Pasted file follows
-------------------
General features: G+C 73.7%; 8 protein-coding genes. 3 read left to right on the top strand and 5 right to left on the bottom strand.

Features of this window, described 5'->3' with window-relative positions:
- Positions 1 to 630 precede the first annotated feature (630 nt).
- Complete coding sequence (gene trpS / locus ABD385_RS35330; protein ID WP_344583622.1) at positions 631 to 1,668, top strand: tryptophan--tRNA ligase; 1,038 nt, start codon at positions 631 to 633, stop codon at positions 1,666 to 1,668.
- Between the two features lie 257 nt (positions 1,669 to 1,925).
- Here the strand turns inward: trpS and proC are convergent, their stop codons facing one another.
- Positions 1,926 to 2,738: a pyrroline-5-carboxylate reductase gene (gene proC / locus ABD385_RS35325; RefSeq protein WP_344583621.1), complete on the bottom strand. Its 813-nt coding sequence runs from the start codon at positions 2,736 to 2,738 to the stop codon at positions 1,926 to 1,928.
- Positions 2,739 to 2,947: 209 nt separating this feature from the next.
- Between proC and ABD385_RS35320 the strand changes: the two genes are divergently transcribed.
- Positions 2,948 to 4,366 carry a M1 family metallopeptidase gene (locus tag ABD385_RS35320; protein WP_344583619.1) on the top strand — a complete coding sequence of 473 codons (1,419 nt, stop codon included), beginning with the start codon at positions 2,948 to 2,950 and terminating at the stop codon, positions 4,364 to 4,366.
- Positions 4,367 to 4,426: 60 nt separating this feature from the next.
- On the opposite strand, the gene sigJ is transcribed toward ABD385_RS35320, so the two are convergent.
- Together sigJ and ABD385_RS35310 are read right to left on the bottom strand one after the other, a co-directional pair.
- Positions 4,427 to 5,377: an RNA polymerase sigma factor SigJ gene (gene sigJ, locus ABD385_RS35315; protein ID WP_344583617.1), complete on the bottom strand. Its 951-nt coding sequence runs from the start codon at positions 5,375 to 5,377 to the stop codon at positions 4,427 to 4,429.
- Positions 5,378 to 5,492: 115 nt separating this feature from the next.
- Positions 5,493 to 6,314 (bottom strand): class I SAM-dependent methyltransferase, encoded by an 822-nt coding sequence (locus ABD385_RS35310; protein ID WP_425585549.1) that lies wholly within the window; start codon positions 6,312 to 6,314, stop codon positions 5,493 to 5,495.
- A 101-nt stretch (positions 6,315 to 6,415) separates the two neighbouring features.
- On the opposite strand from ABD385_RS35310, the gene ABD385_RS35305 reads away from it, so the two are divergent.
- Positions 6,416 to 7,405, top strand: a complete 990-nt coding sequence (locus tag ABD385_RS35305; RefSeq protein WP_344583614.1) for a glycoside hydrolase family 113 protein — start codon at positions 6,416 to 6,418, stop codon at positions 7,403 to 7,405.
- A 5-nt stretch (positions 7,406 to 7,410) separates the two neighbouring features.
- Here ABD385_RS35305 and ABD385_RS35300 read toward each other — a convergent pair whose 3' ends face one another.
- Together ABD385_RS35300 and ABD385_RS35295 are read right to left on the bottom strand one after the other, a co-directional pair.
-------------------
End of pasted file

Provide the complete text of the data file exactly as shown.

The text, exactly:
General features: G+C 73.7%; 8 protein-coding genes. 3 read left to right on the top strand and 5 right to left on the bottom strand.

Features of this window, described 5'->3' with window-relative positions:
- Positions 1 to 630 precede the first annotated feature (630 nt).
- Complete coding sequence (gene trpS / locus ABD385_RS35330; protein ID WP_344583622.1) at positions 631 to 1,668, top strand: tryptophan--tRNA ligase; 1,038 nt, start codon at positions 631 to 633, stop codon at positions 1,666 to 1,668.
- Between the two features lie 257 nt (positions 1,669 to 1,925).
- Here the strand turns inward: trpS and proC are convergent, their stop codons facing one another.
- Positions 1,926 to 2,738: a pyrroline-5-carboxylate reductase gene (gene proC / locus ABD385_RS35325; RefSeq protein WP_344583621.1), complete on the bottom strand. Its 813-nt coding sequence runs from the start codon at positions 2,736 to 2,738 to the stop codon at positions 1,926 to 1,928.
- Positions 2,739 to 2,947: 209 nt separating this feature from the next.
- Between proC and ABD385_RS35320 the strand changes: the two genes are divergently transcribed.
- Positions 2,948 to 4,366 carry a M1 family metallopeptidase gene (locus tag ABD385_RS35320; protein WP_344583619.1) on the top strand — a complete coding sequence of 473 codons (1,419 nt, stop codon included), beginning with the start codon at positions 2,948 to 2,950 and terminating at the stop codon, positions 4,364 to 4,366.
- Positions 4,367 to 4,426: 60 nt separating this feature from the next.
- On the opposite strand, the gene sigJ is transcribed toward ABD385_RS35320, so the two are convergent.
- Together sigJ and ABD385_RS35310 are read right to left on the bottom strand one after the other, a co-directional pair.
- Positions 4,427 to 5,377: an RNA polymerase sigma factor SigJ gene (gene sigJ, locus ABD385_RS35315; protein ID WP_344583617.1), complete on the bottom strand. Its 951-nt coding sequence runs from the start codon at positions 5,375 to 5,377 to the stop codon at positions 4,427 to 4,429.
- Positions 5,378 to 5,492: 115 nt separating this feature from the next.
- Positions 5,493 to 6,314 (bottom strand): class I SAM-dependent methyltransferase, encoded by an 822-nt coding sequence (locus ABD385_RS35310; protein ID WP_425585549.1) that lies wholly within the window; start codon positions 6,312 to 6,314, stop codon positions 5,493 to 5,495.
- A 101-nt stretch (positions 6,315 to 6,415) separates the two neighbouring features.
- On the opposite strand from ABD385_RS35310, the gene ABD385_RS35305 reads away from it, so the two are divergent.
- Positions 6,416 to 7,405, top strand: a complete 990-nt coding sequence (locus tag ABD385_RS35305; RefSeq protein WP_344583614.1) for a glycoside hydrolase family 113 protein — start codon at positions 6,416 to 6,418, stop codon at positions 7,403 to 7,405.
- A 5-nt stretch (positions 7,406 to 7,410) separates the two neighbouring features.
- Here ABD385_RS35305 and ABD385_RS35300 read toward each other — a convergent pair whose 3' ends face one another.
- Together ABD385_RS35300 and ABD385_RS35295 are read right to left on the bottom strand one after the other, a co-directional pair.